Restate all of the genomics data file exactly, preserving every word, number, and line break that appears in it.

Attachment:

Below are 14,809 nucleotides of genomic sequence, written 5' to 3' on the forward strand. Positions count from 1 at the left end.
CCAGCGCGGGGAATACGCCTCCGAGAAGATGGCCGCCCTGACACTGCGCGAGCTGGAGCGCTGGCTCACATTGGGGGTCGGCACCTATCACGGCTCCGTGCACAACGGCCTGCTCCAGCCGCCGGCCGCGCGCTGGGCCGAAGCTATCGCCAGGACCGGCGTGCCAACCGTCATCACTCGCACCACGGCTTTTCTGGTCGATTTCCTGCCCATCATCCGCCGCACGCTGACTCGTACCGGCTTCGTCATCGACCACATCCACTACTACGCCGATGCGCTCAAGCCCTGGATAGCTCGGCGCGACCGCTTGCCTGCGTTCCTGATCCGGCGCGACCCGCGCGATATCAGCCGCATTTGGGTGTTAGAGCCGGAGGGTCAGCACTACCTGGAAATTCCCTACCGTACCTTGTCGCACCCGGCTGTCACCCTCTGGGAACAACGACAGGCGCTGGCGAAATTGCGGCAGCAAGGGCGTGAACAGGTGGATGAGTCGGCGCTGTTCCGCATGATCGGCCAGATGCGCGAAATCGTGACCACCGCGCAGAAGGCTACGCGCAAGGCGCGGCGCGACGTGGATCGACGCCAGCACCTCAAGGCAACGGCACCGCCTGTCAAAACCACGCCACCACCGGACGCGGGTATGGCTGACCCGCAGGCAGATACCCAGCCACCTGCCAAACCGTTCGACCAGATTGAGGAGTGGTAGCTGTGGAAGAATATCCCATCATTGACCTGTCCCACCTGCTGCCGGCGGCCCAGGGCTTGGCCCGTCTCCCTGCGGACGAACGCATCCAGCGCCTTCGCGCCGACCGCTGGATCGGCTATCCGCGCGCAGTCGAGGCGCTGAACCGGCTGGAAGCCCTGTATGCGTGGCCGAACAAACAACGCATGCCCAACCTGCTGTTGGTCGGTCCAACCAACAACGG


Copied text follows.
Below are 14,809 nucleotides of genomic sequence, written 5' to 3' on the forward strand. Positions count from 1 at the left end.
CCAGCGCGGGGAATACGCCTCCGAGAAGATGGCCGCCCTGACACTGCGCGAGCTGGAGCGCTGGCTCACATTGGGGGTCGGCACCTATCACGGCTCCGTGCACAACGGCCTGCTCCAGCCGCCGGCCGCGCGCTGGGCCGAAGCTATCGCCAGGACCGGCGTGCCAACCGTCATCACTCGCACCACGGCTTTTCTGGTCGATTTCCTGCCCATCATCCGCCGCACGCTGACTCGTACCGGCTTCGTCATCGACCACATCCACTACTACGCCGATGCGCTCAAGCCCTGGATAGCTCGGCGCGACCGCTTGCCTGCGTTCCTGATCCGGCGCGACCCGCGCGATATCAGCCGCATTTGGGTGTTAGAGCCGGAGGGTCAGCACTACCTGGAAATTCCCTACCGTACCTTGTCGCACCCGGCTGTCACCCTCTGGGAACAACGACAGGCGCTGGCGAAATTGCGGCAGCAAGGGCGTGAACAGGTGGATGAGTCGGCGCTGTTCCGCATGATCGGCCAGATGCGCGAAATCGTGACCACCGCGCAGAAGGCTACGCGCAAGGCGCGGCGCGACGTGGATCGACGCCAGCACCTCAAGGCAACGGCACCGCCTGTCAAAACCACGCCACCACCGGACGCGGGTATGGCTGACCCGCAGGCAGATACCCAGCCACCTGCCAAACCGTTCGACCAGATTGAGGAGTGGTAGCTGTGGAAGAATATCCCATCATTGACCTGTCCCACCTGCTGCCGGCGGCCCAGGGCTTGGCCCGTCTCCCTGCGGACGAACGCATCCAGCGCCTTCGCGCCGACCGCTGGATCGGCTATCCGCGCGCAGTCGAGGCGCTGAACCGGCTGGAAGCCCTGTATGCGTGGCCGAACAAACAACGCATGCCCAACCTGCTGTTGGTCGGTCCAACCAACAACGG